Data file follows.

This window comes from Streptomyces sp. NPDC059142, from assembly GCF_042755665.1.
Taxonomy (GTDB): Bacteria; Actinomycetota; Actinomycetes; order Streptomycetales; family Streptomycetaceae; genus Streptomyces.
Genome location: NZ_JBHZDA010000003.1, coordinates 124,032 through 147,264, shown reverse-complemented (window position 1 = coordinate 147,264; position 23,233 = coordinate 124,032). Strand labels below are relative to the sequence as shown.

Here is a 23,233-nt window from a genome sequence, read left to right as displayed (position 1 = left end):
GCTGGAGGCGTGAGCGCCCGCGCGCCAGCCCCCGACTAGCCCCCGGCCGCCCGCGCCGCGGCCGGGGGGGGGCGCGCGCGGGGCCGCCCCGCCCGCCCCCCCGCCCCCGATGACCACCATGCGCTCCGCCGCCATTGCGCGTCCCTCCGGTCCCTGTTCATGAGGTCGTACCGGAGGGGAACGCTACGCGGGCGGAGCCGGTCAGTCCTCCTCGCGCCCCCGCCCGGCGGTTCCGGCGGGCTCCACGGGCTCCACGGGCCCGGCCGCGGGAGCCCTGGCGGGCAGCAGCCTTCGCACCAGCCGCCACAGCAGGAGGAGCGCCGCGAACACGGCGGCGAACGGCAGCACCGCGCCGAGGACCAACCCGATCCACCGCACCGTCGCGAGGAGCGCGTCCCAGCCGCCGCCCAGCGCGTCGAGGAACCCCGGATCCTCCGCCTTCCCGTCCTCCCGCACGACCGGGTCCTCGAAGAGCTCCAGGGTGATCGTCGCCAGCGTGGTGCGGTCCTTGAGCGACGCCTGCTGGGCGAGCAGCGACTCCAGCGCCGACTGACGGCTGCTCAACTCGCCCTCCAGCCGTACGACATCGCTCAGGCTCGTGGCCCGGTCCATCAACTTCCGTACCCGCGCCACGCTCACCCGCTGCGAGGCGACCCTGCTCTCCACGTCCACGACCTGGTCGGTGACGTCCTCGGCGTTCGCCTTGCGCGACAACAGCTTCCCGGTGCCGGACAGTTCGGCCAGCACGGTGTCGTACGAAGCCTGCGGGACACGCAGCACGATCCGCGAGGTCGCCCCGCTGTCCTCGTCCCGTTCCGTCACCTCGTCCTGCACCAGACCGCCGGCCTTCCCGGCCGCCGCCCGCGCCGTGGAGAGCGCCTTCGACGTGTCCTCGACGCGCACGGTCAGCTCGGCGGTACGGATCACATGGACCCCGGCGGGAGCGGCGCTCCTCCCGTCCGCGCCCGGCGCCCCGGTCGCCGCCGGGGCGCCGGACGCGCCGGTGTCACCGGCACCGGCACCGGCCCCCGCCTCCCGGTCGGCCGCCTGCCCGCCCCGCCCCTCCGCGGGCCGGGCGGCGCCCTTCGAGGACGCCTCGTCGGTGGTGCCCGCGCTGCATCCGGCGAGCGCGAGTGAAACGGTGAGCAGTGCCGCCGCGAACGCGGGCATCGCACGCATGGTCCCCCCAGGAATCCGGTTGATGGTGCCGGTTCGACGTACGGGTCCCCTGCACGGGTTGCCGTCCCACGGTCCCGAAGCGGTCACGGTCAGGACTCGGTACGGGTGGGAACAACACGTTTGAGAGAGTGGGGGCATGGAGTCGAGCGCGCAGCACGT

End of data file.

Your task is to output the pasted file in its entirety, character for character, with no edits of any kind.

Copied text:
This window comes from Streptomyces sp. NPDC059142, from assembly GCF_042755665.1.
Taxonomy (GTDB): Bacteria; Actinomycetota; Actinomycetes; order Streptomycetales; family Streptomycetaceae; genus Streptomyces.
Genome location: NZ_JBHZDA010000003.1, coordinates 124,032 through 147,264, shown reverse-complemented (window position 1 = coordinate 147,264; position 23,233 = coordinate 124,032). Strand labels below are relative to the sequence as shown.

Here is a 23,233-nt window from a genome sequence, read left to right as displayed (position 1 = left end):
GCTGGAGGCGTGAGCGCCCGCGCGCCAGCCCCCGACTAGCCCCCGGCCGCCCGCGCCGCGGCCGGGGGGGGGCGCGCGCGGGGCCGCCCCGCCCGCCCCCCCGCCCCCGATGACCACCATGCGCTCCGCCGCCATTGCGCGTCCCTCCGGTCCCTGTTCATGAGGTCGTACCGGAGGGGAACGCTACGCGGGCGGAGCCGGTCAGTCCTCCTCGCGCCCCCGCCCGGCGGTTCCGGCGGGCTCCACGGGCTCCACGGGCCCGGCCGCGGGAGCCCTGGCGGGCAGCAGCCTTCGCACCAGCCGCCACAGCAGGAGGAGCGCCGCGAACACGGCGGCGAACGGCAGCACCGCGCCGAGGACCAACCCGATCCACCGCACCGTCGCGAGGAGCGCGTCCCAGCCGCCGCCCAGCGCGTCGAGGAACCCCGGATCCTCCGCCTTCCCGTCCTCCCGCACGACCGGGTCCTCGAAGAGCTCCAGGGTGATCGTCGCCAGCGTGGTGCGGTCCTTGAGCGACGCCTGCTGGGCGAGCAGCGACTCCAGCGCCGACTGACGGCTGCTCAACTCGCCCTCCAGCCGTACGACATCGCTCAGGCTCGTGGCCCGGTCCATCAACTTCCGTACCCGCGCCACGCTCACCCGCTGCGAGGCGACCCTGCTCTCCACGTCCACGACCTGGTCGGTGACGTCCTCGGCGTTCGCCTTGCGCGACAACAGCTTCCCGGTGCCGGACAGTTCGGCCAGCACGGTGTCGTACGAAGCCTGCGGGACACGCAGCACGATCCGCGAGGTCGCCCCGCTGTCCTCGTCCCGTTCCGTCACCTCGTCCTGCACCAGACCGCCGGCCTTCCCGGCCGCCGCCCGCGCCGTGGAGAGCGCCTTCGACGTGTCCTCGACGCGCACGGTCAGCTCGGCGGTACGGATCACATGGACCCCGGCGGGAGCGGCGCTCCTCCCGTCCGCGCCCGGCGCCCCGGTCGCCGCCGGGGCGCCGGACGCGCCGGTGTCACCGGCACCGGCACCGGCCCCCGCCTCCCGGTCGGCCGCCTGCCCGCCCCGCCCCTCCGCGGGCCGGGCGGCGCCCTTCGAGGACGCCTCGTCGGTGGTGCCCGCGCTGCATCCGGCGAGCGCGAGTGAAACGGTGAGCAGTGCCGCCGCGAACGCGGGCATCGCACGCATGGTCCCCCCAGGAATCCGGTTGATGGTGCCGGTTCGACGTACGGGTCCCCTGCACGGGTTGCCGTCCCACGGTCCCGAAGCGGTCACGGTCAGGACTCGGTACGGGTGGGAACAACACGTTTGAGAGAGTGGGGGCATGGAGTCGAGCGCGCAGCACGT